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Posted by Sushant Wagley, as told to him by Dr. Jhapat Thapa

This evening, a six-year old boy was brought to Bayalpata Hospital after being bitten by a snake on his right leg. The patient, his father, and another relative walked for 3 hours to reach our hospital for treatment. He was our first overnight emergency patient since we opened the hospital with outpatient, emergency, and delivery services four days earlier.

While snakes are common in this area of Nepal, most are not poisonous. However, they are also greatly feared because the ones that are poisonous can kill quite rapidly. Our patient’s relatives were quite nervous about the bite because of the narrow window of treatment time if the bite were poisonous.

Upon the family’s arrival, we admitted the child as an emergency patient. We then administered an IV to stabilize him and gave him a tetanus injection to prevent infection. We wrapped his leg with a bandage to reduce movement of his injured leg. Due to the uncertainty of whether the snake venom was poisonous, the child stayed at our hospital overnight for observation. We monitored him carefully – if his vital signs deteriorated, we would quickly administer the anti-venom treatment. His father, alongside Nyaya health providers, tended to the boy throughout the night. Fortunately, he was discharged after a final examination that deemed him healthy.

Kamala Sharma, one of our auxilliary nurse midwives, treating the patient.

Kamala Sharma, one of our auxilliary nurse midwives, treating the patient.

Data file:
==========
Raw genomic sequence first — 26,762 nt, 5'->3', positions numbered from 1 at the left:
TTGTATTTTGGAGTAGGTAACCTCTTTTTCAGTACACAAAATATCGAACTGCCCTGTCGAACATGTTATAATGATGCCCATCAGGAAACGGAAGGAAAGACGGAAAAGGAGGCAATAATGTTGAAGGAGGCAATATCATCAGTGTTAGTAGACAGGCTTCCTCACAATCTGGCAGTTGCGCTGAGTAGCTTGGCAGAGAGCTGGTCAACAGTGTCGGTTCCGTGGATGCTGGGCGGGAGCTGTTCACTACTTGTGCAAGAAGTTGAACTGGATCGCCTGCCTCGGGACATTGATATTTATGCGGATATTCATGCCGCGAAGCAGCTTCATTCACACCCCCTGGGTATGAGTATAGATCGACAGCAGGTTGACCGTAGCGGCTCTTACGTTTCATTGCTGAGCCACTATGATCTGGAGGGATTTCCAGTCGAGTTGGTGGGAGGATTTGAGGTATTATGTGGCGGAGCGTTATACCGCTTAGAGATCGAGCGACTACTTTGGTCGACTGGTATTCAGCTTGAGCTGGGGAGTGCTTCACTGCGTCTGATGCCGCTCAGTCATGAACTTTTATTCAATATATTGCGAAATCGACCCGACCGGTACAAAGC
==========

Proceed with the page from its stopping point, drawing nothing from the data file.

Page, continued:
This six-year old is not the first snake bite patient that Nyaya has treated. A past case involved an elderly woman who was bitten by a poisonous snake. Her family brought her to our Sanfe Bagar clinic after a four-hour walk. However, she was not as fortunate as the six-year-old boy and unfortunately passed away at the clinic during the night.

Since poisonous snake bites can kill within a few hours, the large distances patients need to travel to reach an appropriately equipped health facility can be deadly. Nyaya Health is one of the only providers of anti-venom in the district of Achham. Thus, patients who live more than 3-4 hours from our site are likely to die from fatal snake bites. One of the best ways to reduce such deaths is to properly equip government sub-health posts with anti-venom and training on how to properly treat all types of snake bites.

2 Responses to “Treating a potentially deadly snake bite”

  1. Dr. Manohar Joahi, MD says:

    Snakes in the hills are not safe all the time. Certain species in the hills or snakes transported there from terrain via vehicles are not impossible. Mast of the snake bites at hills are locally poisonous. So local site whwre the part was bitten should take care.

    There is temendous psychological fear of death after snake bite. So many may go into vago-vasal attacks. Symptomatic and supportive treatment of the patient may be sufficient.

    Patient with the symptoms and signs of snake bites should be treated with anti-snake venom injections. But the anti-snake venum serum available at Nepal are only effective for Kraits, cobra and 2 species of vipers. Next species in the mountaims may not be effective with this anti-snake venom. Supportive management of the case counts a lot. Thanks for your hilarious effort to save the life of Nepalese.

  2. Thank you Dr.Joshi,

    Good to hear from you,

    Yes indeed, the sheer fear itself and the widespread speculations regarding the snakebite itself is vague, esp in area like Achham where we work. We indeed need to do species identification before we administer the anti-venom.
    Supportive care is essential in cases and situations like ours.

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